Kevin Burns, a safety speaker and management consultant, says that safety meetings are often organized in a mad scramble at the last minute, with no thought toward actively engaging workers. As a result, these meetings aren’t very effective.
Burns recently conducted a webinar for us on how to hold the perfect safety meeting. For more than 15 years, Burns has worked with safety managers, front-line supervisors and staff in safety. His specialty: helping workers look forward to safety meetings, which creates safety engagement.
Here are six tips from Burns on conducting the perfect safety meeting:
- Have a theme. A properly planned safety meeting has a theme and a desired outcome, says Burns. Make sure that presenters speak to that theme only, without going off on unrelated tangents. You should also have a “call to action” that’s tied to the theme—that is, what you want workers to do differently after the meeting.
- Go positive. The trend in safety training has been to “go negative”—that is, the “do this or you’ll lose a hand/die/etc.” But Burns explains that fear is only a short-term motivator. You won’t get buy-in for long-term compliance with safety rules by using gruesome photos and videos. Instead, stress the positive benefits of compliance.
- Feature the workplace. Visual aids, such as photographs, are a good way to liven up safety meetings. But workers are less likely to be engaged by pictures of generic people in a generic workplace. So try to use pictures of your workers in your workplace using the actual equipment and machinery they usually use.
- Chose the venue carefully. Holding safety meetings in the shop, lunch room or a conference room is often convenient but may not be the most suitable venue. The venue can either energize the audience or put it to sleep, says Burns. So consider holding safety meetings in a part of the workplace without distractions or even moving it off site completely.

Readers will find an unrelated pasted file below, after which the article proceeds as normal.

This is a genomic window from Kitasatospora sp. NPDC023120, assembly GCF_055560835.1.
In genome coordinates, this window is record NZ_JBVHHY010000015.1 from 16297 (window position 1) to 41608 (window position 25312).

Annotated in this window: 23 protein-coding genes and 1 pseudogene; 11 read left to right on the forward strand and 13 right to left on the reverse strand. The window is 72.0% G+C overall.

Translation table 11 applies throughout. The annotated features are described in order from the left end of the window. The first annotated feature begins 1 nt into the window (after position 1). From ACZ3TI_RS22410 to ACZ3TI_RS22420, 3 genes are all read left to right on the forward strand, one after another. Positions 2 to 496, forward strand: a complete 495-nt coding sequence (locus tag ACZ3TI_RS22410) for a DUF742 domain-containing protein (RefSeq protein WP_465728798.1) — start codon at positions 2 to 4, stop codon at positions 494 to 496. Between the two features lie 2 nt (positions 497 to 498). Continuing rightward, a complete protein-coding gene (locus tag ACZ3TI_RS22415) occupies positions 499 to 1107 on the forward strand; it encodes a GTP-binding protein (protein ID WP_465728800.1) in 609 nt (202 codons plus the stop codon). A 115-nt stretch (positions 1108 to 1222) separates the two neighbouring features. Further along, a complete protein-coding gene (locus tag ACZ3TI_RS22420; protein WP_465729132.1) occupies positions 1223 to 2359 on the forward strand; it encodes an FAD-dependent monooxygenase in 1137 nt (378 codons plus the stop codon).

- Keep it short and sweet. Safety meetings don’t have to drag on for hours to be effective. Consider the fact that the famed TED talks are strictly limited to 18 minutes, says Burns. If these notable speakers can craft compelling presentations within that short time-frame, surely you can do the same for a safety meeting. The idea is to keep the presentations short and focused. (Having a theme also helps with this goal.)
- Use different kinds of speakers. There are three basic types of speakers for safety meetings, says Burns:
- Technical speakers, such as someone who explains how to properly use respiratory protection;
- Survivors—workers workers who experienced a safety incident and are there to share their experience; and
- Leadership or motivational speakers.
Vary the types of speakers you use. And consider using speakers from outside of the safety department to breathe new life into your meetings, advises Burns.
For more details on these tips and additional advice you can use to improve your safety meetings, watch a recording of Burns’ webinar (the PowerPoint slides are also available for download). And you can download a related free e-book by Burns.
For another perspective on this topic, watch a recording of this safe supervisor boot camp session on how to run a high-impact safety meeting.